Received 4/7/10; Revision accepted 6/28/10
Research Report
Better Mood and Better Performance 1771
mediated by the PFC (Ashby et al., 1999; Ashby & Ell, 2001;
Minda & Miles, 2010). We base our predictions on two lines
of research. First, Ashby et al. (1999) hypothesized that posi-
tive affect is associated with enhanced cognitive flexibility as
a result of increased dopamine in the frontal cortical areas of
the brain. Second, the COVIS theory predicts that increased
dopamine in the PFC and ACC should enhance learning on
RD tasks, and reduced dopamine should impair learning on
RD tasks (Ashby et al., 1998). Thus, positive mood should be
associated with enhanced RD category learning, an important
prediction that has not to our knowledge been tested directly.
We induced a positive, neutral, or negative mood in sub-
jects and presented them with one of two kinds of category
sets that have been widely used in the category-learning litera-
ture (Ashby & Maddox, 2005). These sets consisted of sine-
wave gratings (Gabor patches) that varied in spatial frequency
and orientation. The RD set of Gabor patches required learners
to find a single-dimensional rule in order to correctly classify
the stimuli on the basis of frequency but not orientation, and
the non-RD, information-integration (II) set of Gabor patches
required learners to assess both orientation and frequency.
Subjects in the RD condition were able to formulate a verbal
rule to ensure optimal performance, but subjects in the II con-
dition were not able to form a rule that could be easily
We predicted that subjects in a positive mood, compared
with those in a neutral or negative mood, would perform better
when learning RD categories. It was unclear whether a nega-
tive mood would impair RD learning relative to a neutral
mood, as the effects of negative mood on cognitive processing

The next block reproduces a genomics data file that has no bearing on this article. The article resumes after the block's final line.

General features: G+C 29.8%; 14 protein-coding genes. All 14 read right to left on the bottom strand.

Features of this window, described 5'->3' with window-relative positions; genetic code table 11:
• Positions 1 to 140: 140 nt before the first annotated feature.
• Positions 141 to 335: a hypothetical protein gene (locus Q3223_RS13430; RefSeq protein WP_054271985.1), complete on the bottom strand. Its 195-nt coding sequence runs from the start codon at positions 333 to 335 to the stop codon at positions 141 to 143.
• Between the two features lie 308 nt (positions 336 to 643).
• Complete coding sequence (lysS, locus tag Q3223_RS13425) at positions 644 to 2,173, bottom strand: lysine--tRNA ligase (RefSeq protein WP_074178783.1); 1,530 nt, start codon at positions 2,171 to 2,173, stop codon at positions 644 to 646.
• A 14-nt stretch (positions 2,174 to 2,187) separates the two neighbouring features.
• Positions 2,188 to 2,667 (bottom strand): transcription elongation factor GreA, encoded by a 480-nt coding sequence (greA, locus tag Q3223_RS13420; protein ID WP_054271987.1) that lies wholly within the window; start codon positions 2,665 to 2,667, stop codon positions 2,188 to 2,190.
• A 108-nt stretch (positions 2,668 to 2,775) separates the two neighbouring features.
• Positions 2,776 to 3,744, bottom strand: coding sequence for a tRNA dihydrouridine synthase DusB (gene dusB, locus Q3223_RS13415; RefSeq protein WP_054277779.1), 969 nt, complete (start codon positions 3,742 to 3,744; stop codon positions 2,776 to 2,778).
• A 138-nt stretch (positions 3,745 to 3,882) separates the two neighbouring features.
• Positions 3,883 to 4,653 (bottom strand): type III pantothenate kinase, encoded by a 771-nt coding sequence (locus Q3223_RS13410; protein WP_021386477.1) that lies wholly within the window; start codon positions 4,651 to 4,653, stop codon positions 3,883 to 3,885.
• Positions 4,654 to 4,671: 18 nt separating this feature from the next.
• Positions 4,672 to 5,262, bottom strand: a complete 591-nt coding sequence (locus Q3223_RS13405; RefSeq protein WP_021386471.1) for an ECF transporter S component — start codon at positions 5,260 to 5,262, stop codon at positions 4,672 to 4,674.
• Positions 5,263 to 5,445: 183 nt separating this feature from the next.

are variable and difficult to predict (for a review, see Isen,
1990). Because the PFC and the ACC do not mediate the
implicit system, we did not expect mood to affect II category
Subjects were 87 university students (61 females and 26
males), who received $10.00 or course credit for participation.
Subjects were randomly assigned to one of the three mood-
induction conditions and one of the two category sets. Six sub-
jects who scored below 50% on the categorization task were
excluded from data analysis.
We used a series of music clips and video clips from YouTube2
to establish affective states. We verified that these clips evoked
the intended emotions by conducting a pilot study. After each
viewing or listening, subjects in the pilot study (7 graduate
students, who did not participate in the main experiment) rated
how the clip made them feel on a 7-point scale, which ranged
from 1 (very sad) to 4 (neutral) to 7 (very happy). Table 1
shows the complete list of clip selections and the average rat-
ings by pilot subjects; it also denotes the clips selected for the
main experiment. As a manipulation check during the main
experiment, we queried subjects with the Positive and Nega-
tive Affect Schedule (PANAS) after using the selected clips to
induce moods. The PANAS assesses positive and negative
affective dimensions (Watson, Clark, & Tellegen, 1988).
The Gabor patches used in the main experiment were gen-
erated according to established methodologies (see Ashby &
Gott, 1988; Zeithamova & Maddox, 2006). For each category
(RD and II), we randomly sampled 40 values from a multivari-
ate normal distribution described by that category’s parame-
ters (shown in Table 2). The resulting structures for the RD
and II category sets are illustrated in Figure 1.3 We used the
PsychoPy software package (Pierce, 2007) to generate a Gabor
patch corresponding to each coordinate sampled from the mul-
tivariate distributions.
In the main experiment, subjects were assigned randomly to
one of three mood-induction conditions (positive, neutral, or
negative), as well as to one of two category sets (RD or II).
Table 1. Music and Video Clips Used in the Pilot Study
Average subject
Positive music
Mozart: “Eine Kleine Nachtmusik—Allegro”* 6.57
Handel: “The Arrival of the Queen of Sheba” 5.00